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The Future of Cyber: Perfect the Present, Focus on Future

To remain resilient, cybersecurity leaders must perfect fundamentals while staying forward-thinking. So how can they juggle these to ensure cyber resilience?

Clewin McPherson

April 19, 2023

4 Min Read
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Stu Gray-2GN9BH6 via Alamy Stock

The global political, healthcare, and climate unrest of the past three years have made one thing clear to governments and corporations alike: Cybersecurity, throughout the entire supply chain, must be a top priority. Even so, Gartner found that just 23% of security and risk leaders monitor third parties in real time for cybersecurity exposure.

Granted, it’s a challenging endeavor: CISOs and other security and risk leaders need to not only perfect the fundamentals, but they must also stay relentlessly agile to stay ahead of ever-advancing cybercriminals and continue to prioritize innovative technologies. So how can companies and agencies seamlessly juggle these to ensure cyber resilience?

Focusing on Fundamentals

Simply evaluating and analyzing a company’s cyber risks is a good place to start -- and a key requirement to obtain cyber insurance. Concentrating on simple, classic controls, such as implementing authentication at every level of a business’ systems, eliminating unneeded data, and encrypting data are all vital first steps to strengthening cyber posture.

Without these first steps, it will be impossible to stay on top of evolving threats. Cybersecurity resilience doesn’t have a one-step fix -- it’s crucial to begin with these fundamentals to become more resilient for the future.

Staying Agile

While the basics are important, recent examples have shown the world that the risk landscape can shift within a matter of days. The log4J case of late 2021 caused chaos within businesses believed to have strong cyber posture, and they had to scramble to mitigate risk not only within their own business, but across their software supply chain.

This isn’t to point fingers -- it is a challenging time for companies. There are increased cyber risks created by a hybrid workforce, and cyber teams are often overburdened. In the log4J case, without any third-party transparency, it took days or weeks to identify the root of the exposure.

In addition, in this volatile landscape, industry leaders need to move beyond point-in-time data and focus on trailing metrics.

Tackle New Technology

In order to evaluate cyber risks and stay nimble, companies are often resorting to lengthy questionnaires that provide a point-in-time snapshot of their risk. This process becomes even more bogged down when evaluating third-party and supply chain risks, as they must rely on all vendors to fill out these lengthy questionnaires swiftly and accurately. This becomes enormously time-consuming for cyber teams; time that could be better used to maintain and strengthen cyber hygiene.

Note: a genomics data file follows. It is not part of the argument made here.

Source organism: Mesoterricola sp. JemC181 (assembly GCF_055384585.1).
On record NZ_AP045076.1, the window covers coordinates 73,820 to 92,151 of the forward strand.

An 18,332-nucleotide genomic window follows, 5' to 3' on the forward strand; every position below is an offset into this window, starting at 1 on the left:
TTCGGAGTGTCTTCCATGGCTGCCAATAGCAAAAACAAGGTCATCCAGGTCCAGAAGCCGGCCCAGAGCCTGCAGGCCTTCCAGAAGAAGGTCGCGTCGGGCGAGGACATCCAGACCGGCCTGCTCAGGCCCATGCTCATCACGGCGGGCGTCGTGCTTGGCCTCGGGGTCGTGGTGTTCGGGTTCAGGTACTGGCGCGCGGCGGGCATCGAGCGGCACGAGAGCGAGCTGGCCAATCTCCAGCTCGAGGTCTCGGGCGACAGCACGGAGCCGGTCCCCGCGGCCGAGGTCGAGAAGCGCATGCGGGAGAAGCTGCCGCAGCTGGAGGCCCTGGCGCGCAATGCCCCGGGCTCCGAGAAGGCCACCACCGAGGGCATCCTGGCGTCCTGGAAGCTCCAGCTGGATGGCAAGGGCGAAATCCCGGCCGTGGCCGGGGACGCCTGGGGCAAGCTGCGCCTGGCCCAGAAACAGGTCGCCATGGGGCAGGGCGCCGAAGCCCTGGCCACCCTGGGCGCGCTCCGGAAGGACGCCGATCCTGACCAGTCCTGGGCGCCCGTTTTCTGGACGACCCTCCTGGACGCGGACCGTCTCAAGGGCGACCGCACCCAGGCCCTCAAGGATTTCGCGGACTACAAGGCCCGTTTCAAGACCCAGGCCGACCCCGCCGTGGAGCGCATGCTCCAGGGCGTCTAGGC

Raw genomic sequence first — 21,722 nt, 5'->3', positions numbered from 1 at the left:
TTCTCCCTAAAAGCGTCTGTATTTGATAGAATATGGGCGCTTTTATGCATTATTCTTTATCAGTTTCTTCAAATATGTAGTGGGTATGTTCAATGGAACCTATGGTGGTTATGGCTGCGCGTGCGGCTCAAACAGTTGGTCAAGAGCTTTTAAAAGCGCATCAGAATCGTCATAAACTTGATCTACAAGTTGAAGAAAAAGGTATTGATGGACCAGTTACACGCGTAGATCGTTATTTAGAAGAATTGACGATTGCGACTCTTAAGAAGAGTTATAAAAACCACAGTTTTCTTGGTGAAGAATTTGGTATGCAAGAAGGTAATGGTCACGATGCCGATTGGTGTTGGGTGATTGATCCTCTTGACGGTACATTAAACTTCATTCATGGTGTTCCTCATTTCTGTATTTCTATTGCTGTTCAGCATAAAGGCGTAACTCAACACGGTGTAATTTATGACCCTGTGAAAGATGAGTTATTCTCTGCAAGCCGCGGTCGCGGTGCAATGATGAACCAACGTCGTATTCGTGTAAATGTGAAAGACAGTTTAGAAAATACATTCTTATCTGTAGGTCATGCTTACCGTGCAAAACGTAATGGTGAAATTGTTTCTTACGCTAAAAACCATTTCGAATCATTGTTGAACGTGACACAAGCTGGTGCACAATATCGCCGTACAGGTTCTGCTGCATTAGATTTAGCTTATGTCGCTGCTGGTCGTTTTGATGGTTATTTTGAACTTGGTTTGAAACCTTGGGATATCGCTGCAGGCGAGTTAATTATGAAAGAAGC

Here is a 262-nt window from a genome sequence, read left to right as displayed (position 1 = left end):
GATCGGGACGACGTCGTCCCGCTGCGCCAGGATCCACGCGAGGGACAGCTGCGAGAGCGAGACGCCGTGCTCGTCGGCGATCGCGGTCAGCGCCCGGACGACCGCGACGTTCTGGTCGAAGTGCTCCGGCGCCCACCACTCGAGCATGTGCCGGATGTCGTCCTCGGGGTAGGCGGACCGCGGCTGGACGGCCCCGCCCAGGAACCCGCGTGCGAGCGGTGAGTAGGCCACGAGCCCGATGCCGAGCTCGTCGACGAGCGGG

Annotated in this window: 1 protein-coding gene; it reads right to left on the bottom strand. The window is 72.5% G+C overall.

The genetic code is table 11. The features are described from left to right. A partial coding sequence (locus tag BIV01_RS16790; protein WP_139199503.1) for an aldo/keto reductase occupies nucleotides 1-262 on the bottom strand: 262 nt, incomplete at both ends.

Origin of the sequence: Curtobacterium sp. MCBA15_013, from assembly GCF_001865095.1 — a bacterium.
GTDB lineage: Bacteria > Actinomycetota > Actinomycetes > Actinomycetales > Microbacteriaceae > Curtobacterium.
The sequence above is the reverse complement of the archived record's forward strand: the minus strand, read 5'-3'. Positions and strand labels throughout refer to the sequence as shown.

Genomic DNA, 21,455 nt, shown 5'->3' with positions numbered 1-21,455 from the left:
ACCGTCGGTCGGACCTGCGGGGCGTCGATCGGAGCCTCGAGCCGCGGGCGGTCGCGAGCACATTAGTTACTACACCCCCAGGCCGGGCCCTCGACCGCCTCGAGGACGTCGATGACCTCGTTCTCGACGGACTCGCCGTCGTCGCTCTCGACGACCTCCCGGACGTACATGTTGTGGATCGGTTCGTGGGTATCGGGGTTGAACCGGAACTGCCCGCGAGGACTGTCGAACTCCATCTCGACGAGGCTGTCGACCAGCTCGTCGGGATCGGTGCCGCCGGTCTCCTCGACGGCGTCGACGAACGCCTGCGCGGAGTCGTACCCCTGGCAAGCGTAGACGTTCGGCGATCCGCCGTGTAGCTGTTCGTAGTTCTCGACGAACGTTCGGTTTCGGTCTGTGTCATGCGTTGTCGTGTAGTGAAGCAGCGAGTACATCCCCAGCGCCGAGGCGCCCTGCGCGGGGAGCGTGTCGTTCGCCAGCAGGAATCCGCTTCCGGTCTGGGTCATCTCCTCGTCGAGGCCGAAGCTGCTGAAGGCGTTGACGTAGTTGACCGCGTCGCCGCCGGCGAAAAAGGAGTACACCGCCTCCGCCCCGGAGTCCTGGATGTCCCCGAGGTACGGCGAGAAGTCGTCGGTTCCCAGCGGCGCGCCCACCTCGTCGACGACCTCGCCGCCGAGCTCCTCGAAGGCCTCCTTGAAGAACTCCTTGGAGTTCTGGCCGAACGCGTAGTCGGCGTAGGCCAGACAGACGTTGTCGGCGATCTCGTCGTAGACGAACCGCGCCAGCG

This is when utilizing technology can help tackle transparency more efficiently. Platforms that gather vendor risk data from numerous channels can provide a better complete understanding of a business’ cyber risk. At the same time, the technology can provide real-time insight into a company’s vulnerabilities, allowing leaders to make accurate, informed decisions during chaotic moments to minimize disruption to the company, its third parties and industries at large.

Continuing Cyber Progress Into the Future

Even if companies perfect the fundamentals while staying forward-thinking, the industry must also continue to progress -- and that includes building the future of cybersecurity talent. After all, the industry can only progress as far as its leaders.

There is already negative unemployment in the cybersecurity industry due to lack of knowledgeable resources. Combine this with more boomers approaching retirement and fewer skilled workers to take their place, the cybersecurity space is experiencing a significant skill and knowledge gap. Today’s cybersecurity leaders bear the responsibility of cultivating, mentoring, and shaping the future of cybersecurity talent. We must act with urgency today to recruit, train, retain, and mentor the next generation of cybersecurity talent.

The best way to foster this talent is to introduce it to students well before college -- the industry must work to incorporate cybersecurity into STEM curriculum in high school or even earlier. It’s only in this way that a diverse group of students will be able to recognize and explore this as a career option.

Cybersecurity innovation has come far, but industry leaders cannot stop perfecting, evolving, and nurturing -- it’s the only way to secure the world’s future from risk.

About the Author(s)

Clewin McPherson

Chief Information Security Officer, Exiger

Clewin McPherson is Chief Information Security Officer at Exiger. He focuses on the firm’s global information technology operations, information security, and risk management programs.

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